Devoted to the Propagation and Defense of New Testament Christianity
September 2, 1954

Strange As It May Seem

Roy E. Cogdill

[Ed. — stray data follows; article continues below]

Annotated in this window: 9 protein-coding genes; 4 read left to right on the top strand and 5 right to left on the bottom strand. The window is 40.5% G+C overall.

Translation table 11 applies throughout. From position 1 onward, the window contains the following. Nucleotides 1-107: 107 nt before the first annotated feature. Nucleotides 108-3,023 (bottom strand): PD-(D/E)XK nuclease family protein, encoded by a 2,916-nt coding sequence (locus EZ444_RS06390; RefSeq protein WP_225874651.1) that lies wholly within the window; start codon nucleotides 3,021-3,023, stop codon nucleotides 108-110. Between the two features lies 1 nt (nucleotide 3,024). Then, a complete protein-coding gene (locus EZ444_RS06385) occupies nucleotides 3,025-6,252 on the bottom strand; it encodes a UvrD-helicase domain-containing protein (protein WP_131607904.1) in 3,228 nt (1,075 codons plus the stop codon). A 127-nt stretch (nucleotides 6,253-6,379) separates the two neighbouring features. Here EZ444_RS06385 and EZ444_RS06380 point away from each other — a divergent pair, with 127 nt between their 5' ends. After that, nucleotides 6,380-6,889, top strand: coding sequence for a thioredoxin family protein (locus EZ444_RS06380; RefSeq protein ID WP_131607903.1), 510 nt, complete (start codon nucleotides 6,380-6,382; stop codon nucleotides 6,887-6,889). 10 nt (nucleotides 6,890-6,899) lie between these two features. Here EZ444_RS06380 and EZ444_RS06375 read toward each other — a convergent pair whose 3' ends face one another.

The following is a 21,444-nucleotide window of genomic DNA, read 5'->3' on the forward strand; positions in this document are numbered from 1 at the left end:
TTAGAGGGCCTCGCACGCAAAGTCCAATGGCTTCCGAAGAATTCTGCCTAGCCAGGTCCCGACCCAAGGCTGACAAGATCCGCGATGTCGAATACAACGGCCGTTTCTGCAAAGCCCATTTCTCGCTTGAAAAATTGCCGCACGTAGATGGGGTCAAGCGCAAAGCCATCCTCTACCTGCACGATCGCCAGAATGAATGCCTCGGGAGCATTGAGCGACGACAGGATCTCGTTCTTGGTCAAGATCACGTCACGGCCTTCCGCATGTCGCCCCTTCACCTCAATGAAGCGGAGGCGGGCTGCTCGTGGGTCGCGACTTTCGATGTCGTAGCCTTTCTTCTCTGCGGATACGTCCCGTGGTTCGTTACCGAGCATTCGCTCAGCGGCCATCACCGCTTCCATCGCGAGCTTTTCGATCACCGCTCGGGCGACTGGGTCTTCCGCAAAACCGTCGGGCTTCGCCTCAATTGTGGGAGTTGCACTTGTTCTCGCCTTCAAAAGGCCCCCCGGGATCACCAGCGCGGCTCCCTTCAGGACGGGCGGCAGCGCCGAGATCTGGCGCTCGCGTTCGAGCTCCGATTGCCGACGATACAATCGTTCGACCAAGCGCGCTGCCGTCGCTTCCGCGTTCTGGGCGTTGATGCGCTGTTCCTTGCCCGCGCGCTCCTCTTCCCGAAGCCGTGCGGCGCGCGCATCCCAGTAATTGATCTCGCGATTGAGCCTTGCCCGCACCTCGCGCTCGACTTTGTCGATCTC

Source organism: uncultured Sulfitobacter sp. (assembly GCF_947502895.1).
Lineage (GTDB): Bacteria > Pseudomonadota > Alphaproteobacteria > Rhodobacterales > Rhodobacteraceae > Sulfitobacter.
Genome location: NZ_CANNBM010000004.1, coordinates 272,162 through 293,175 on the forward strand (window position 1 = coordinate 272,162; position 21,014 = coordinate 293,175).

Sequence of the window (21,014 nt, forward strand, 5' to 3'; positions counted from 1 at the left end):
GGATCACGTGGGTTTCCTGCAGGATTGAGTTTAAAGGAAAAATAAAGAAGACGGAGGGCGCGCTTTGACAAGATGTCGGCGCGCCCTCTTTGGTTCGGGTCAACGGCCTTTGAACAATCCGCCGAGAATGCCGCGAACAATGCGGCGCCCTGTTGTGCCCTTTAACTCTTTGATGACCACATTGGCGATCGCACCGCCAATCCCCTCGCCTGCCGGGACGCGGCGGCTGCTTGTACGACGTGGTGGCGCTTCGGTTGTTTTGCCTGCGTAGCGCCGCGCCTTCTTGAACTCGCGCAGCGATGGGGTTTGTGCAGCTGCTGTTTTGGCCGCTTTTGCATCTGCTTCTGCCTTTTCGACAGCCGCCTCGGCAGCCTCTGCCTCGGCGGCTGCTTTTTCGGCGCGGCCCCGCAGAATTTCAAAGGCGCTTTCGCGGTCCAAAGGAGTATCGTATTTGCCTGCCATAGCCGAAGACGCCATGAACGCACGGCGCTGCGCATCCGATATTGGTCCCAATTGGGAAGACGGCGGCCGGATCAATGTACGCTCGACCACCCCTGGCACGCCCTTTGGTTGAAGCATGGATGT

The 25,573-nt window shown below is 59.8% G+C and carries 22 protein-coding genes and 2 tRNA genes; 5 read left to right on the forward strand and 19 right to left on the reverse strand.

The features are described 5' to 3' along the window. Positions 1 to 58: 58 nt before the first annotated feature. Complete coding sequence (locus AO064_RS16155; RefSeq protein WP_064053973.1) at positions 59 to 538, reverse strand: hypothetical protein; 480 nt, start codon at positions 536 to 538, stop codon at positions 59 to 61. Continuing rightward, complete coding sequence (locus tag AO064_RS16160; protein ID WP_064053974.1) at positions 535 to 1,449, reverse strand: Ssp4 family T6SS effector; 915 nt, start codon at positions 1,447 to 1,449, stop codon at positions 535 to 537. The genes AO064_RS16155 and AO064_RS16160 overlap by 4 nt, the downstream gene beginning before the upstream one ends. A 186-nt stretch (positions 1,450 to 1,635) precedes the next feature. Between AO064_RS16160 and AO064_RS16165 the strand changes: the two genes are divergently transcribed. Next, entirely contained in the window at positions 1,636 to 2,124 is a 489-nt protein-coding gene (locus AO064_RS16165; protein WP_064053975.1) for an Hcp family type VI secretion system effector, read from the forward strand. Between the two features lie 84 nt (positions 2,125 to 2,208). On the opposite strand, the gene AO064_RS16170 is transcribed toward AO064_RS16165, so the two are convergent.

It is rather singular that "The Gospel Advocate" was founded by Tolbert Fanning in 1855 for the express purpose, among others of course, of having a medium to freely investigate and discuss the "district cooperation meetings" of that day that had led to the American Christian Missionary Society. (See Earl West's tract on "Congregational Cooperation" — pages 10-11.) The Advocate under the leadership of Fanning and later of Lipscomb led in the opposition to such unscriptural "cooperation" and kept Tennessee free from it to a very large degree. Hence the churches in Tennessee were not led into wholesale apostasy by the digressive movement as were the churches in other areas of influence. That explains the strength of the churches in Tennessee in later years. But isn't it tragic that this publication, "The Gospel Advocate," founded for the purpose of opposing such unscriptural cooperation would in this generation be the leading influence to promote such "unscriptural cooperation" among the churches and in the specific area saved from digression in another generation by the same medium? How tragic that the paper does not have the guidance now that it once had and does not stand today where it once stood. What do you suppose its founder would say and think of these "Johnnies come lately" of digression who are using the paper he established to promote their departures from the simplicity of the New Testament pattern? Lipscomb says that he would not even read the paper with its present policy; much less would he subscribe to it.